Summary: Diabetic kidney disease commonly is associated with an increased risk of cardiovascular disease. There are traditional common risk factors for both conditions including hypertension and poor glycemic control. However, it is likely that there are other pathophysiological mechanisms that explain the clinical phenomenon of increased cardiovascular disease in diabetic patients with chronic kidney and vice versa. Current management of both conditions includes aggressive glucose and blood pressure control. The protective role of treating dyslipidemia has been shown for cardiovascular disease, but the results for renal disease are not as clear. The advent of new classes of glucose-lowering agents such as sodium glucose co-transporter2 inhibitors and glucagon-like peptide-1 agonists has resulted in impressive effects on both cardiovascular and renal disease in diabetes. However, how these drugs act independently of glucose lowering to confer both kidney and cardiovascular protection has not been fully elucidated. Nevertheless, these new treatments provide optimism for reducing both microvascular and macrovascular complications in diabetes, which represent the major causes of morbidity and premature mortality in this condition.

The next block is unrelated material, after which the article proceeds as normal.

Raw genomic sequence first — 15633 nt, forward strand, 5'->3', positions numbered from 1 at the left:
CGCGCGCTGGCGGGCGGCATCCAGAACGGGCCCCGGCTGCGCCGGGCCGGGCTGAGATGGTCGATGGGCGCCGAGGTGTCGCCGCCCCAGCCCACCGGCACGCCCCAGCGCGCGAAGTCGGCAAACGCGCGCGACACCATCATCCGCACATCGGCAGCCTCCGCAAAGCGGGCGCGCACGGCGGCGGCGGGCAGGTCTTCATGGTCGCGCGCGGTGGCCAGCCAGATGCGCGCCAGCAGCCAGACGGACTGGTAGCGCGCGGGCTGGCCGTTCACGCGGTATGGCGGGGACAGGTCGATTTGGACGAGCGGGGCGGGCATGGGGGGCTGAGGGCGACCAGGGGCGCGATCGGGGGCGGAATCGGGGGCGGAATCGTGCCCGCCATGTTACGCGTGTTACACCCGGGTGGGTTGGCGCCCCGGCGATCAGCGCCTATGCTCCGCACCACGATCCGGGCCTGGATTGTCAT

- Cardiovascular disease
- diabetic nephropathy